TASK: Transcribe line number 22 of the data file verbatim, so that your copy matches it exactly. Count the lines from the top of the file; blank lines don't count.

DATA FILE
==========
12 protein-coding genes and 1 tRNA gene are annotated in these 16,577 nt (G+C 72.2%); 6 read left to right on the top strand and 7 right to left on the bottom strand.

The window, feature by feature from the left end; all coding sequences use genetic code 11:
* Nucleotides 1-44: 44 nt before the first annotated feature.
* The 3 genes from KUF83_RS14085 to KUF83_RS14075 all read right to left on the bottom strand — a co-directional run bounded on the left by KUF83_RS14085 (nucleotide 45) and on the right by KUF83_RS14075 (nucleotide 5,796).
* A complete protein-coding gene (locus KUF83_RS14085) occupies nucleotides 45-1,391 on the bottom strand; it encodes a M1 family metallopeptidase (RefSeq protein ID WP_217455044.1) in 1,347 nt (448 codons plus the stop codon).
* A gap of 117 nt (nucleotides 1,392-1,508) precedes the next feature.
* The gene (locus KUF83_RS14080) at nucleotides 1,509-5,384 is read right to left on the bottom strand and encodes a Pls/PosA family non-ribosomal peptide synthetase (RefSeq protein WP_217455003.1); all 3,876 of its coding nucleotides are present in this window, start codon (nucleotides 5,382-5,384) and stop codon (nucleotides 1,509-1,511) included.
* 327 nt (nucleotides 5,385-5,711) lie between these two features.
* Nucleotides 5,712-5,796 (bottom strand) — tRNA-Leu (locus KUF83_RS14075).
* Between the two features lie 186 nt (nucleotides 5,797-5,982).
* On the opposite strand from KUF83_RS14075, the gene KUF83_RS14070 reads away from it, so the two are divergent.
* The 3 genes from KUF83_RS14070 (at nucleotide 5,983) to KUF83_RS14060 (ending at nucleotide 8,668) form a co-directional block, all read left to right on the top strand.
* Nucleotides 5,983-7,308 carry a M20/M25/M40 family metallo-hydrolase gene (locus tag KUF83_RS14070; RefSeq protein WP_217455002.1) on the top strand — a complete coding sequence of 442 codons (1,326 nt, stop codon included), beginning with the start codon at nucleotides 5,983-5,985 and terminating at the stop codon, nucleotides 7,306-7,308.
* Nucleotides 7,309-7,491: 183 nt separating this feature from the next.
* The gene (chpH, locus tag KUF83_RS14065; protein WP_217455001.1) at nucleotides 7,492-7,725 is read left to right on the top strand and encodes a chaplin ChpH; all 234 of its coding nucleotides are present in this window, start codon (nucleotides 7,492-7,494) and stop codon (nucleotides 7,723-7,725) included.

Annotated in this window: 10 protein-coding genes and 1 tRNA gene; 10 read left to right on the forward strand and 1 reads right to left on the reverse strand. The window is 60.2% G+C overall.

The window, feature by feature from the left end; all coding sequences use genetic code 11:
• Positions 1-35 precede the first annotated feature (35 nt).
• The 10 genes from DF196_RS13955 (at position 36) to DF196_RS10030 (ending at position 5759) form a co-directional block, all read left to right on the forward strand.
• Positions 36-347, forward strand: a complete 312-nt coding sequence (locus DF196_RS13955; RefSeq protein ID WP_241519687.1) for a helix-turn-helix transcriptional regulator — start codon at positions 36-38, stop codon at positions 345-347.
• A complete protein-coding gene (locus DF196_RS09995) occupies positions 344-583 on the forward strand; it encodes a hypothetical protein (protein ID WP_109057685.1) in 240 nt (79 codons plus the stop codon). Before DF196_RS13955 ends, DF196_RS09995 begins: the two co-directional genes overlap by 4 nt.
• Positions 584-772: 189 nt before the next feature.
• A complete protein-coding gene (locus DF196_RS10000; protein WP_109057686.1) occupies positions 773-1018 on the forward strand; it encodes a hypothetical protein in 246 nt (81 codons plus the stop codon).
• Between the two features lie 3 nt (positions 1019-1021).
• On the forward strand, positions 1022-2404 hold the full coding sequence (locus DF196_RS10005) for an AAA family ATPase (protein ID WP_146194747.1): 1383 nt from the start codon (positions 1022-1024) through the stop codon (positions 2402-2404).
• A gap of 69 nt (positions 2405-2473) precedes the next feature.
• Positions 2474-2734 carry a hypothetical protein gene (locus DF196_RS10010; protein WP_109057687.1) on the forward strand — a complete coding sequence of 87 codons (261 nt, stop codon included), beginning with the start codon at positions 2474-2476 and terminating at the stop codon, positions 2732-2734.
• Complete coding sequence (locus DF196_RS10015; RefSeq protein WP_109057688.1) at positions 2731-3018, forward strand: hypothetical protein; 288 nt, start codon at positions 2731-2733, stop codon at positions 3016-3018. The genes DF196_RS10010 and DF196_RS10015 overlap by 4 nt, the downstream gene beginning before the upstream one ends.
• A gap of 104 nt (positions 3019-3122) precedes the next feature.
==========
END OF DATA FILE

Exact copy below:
• Positions 584-772: 189 nt before the next feature.